The Art & Science of Audio & Video

Inverse Square Law

The inverse square law is probably one of the most widely used fundamental of physics used in the field of audio. As you advance through your career you will continue to use this particular formulation on an increasingly frequent basis. You will use it at the very beginning of your system designs when trying to determine what speakers to select and what amplifiers will be required to power them. It can also be used to assist in the setting of delays speakers and much more. It will be a very valuable tool to have in your audio knowledge toolbox. Simply stated the definition of the inverse square law is as such. Continue reading


June 28, 2008 Posted by | Class: E=MC2(+/-3db) | , , , , , , | Leave a comment

Power amps with & without controls…..what gives!

How do power amps work that have no volume controls on them?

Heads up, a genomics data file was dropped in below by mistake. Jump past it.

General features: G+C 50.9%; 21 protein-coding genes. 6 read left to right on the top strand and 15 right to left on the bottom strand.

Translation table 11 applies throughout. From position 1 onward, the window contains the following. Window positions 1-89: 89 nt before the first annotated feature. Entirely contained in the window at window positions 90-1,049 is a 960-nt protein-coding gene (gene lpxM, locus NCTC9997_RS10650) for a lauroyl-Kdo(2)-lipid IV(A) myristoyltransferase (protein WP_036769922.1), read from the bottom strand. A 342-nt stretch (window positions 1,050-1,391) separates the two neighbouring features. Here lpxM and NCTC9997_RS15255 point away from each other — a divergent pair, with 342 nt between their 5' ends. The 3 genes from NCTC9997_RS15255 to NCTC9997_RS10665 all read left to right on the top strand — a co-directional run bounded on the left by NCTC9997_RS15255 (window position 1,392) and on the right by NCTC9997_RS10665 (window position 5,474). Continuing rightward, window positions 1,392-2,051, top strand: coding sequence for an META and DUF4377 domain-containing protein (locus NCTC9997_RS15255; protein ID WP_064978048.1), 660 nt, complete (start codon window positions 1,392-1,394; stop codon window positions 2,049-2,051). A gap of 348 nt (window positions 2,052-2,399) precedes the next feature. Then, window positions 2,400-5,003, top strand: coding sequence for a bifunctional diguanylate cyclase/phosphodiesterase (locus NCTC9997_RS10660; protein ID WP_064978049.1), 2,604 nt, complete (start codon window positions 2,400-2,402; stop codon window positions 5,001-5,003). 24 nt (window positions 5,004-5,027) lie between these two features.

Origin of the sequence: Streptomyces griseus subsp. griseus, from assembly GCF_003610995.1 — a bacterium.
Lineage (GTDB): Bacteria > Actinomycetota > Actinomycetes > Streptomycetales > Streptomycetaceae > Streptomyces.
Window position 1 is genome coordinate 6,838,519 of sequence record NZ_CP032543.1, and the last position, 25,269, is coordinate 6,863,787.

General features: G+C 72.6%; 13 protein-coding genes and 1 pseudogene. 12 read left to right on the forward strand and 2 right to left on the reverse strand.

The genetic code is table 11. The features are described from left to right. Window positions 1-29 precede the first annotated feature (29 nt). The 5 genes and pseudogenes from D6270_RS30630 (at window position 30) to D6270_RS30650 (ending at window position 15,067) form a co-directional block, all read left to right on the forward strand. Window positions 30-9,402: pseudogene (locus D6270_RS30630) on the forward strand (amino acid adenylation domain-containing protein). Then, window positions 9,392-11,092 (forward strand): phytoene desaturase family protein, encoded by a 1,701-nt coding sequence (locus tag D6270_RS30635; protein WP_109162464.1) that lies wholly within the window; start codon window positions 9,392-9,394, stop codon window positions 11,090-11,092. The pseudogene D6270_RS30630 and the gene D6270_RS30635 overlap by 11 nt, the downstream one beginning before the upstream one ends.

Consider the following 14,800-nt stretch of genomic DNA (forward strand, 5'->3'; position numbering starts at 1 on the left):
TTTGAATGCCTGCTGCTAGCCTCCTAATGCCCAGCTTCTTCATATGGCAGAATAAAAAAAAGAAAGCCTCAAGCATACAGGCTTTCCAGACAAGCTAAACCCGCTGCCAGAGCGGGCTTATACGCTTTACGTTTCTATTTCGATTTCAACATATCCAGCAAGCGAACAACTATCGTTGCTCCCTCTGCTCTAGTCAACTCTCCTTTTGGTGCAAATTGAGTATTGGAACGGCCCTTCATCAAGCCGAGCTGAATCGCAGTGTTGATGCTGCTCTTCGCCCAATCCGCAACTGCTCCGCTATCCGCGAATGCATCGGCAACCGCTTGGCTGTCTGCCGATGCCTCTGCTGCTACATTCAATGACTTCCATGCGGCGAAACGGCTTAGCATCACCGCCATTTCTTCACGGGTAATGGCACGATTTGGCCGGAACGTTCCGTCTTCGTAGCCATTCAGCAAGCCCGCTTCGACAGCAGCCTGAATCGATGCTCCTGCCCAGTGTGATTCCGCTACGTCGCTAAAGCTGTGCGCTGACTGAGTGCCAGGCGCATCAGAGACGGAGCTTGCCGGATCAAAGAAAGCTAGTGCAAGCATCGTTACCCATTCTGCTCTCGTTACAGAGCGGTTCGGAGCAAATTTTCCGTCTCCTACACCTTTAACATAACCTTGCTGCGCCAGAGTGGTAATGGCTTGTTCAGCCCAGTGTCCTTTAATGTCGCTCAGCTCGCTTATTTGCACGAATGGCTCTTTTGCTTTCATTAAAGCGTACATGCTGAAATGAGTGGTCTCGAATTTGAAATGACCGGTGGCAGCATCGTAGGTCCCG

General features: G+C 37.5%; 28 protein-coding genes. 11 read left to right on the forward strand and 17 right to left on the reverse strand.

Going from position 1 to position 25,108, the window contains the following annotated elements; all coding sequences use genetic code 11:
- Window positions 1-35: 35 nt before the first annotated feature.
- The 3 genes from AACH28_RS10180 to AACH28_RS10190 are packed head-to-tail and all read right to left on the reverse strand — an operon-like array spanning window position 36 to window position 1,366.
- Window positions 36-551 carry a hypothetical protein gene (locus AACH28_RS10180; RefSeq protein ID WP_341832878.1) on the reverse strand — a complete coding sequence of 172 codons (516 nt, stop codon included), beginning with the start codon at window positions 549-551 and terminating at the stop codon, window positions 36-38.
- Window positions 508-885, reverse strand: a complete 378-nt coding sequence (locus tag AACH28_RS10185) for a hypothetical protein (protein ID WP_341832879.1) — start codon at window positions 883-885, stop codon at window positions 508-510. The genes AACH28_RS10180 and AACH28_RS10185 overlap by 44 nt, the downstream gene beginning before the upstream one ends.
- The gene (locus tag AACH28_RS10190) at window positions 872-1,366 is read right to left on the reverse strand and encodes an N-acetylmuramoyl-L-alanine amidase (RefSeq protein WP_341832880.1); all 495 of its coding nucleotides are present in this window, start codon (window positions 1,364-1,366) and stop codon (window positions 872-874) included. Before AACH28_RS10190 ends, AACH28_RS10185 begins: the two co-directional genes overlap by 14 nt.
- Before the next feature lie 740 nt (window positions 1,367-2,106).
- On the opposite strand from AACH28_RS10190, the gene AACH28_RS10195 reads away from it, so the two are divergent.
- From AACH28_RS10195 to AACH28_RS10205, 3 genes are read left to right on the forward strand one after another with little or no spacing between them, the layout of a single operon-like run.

Actually no amplifiers have “volume” controls. The power amp it self is fixed at a given output, let’s say 100W for example. If the amp does have a “volume knob” it is actually a control associated with the pre-amp stage of the unit. When turning that knob you are actually adjusting the input sensitivity. So in a scenario where you have a separate pre-amp and amplifier the pre-amp will take the signal from the source component and allow you to manipulate the signal with the use of maybe tone controls, attenuation, etc. The signal then is passed along to the amplifier, which is once again fixed at a given output. So controlling the amount of attenuation on the pre-amp will have a direct effect on the amplitude of the signal at the input of the amplifier. So the amp will amplify whatever signal is at it’s input by the same amount regardless of amplitude.

So simply put the amplifier is only capable of 100W of amplification. How “loud” it plays (or the resulting amplitude at the output) depends on the level of the signal you present to it at the input stage. Fort the units that do have attenuation controls you have the luxury of controlling it sensitivity to the input signal.

by Jason Levert

March 29, 2008 Posted by | Class: E=MC2(+/-3db), FAQ's | , , , , , , , | 1 Comment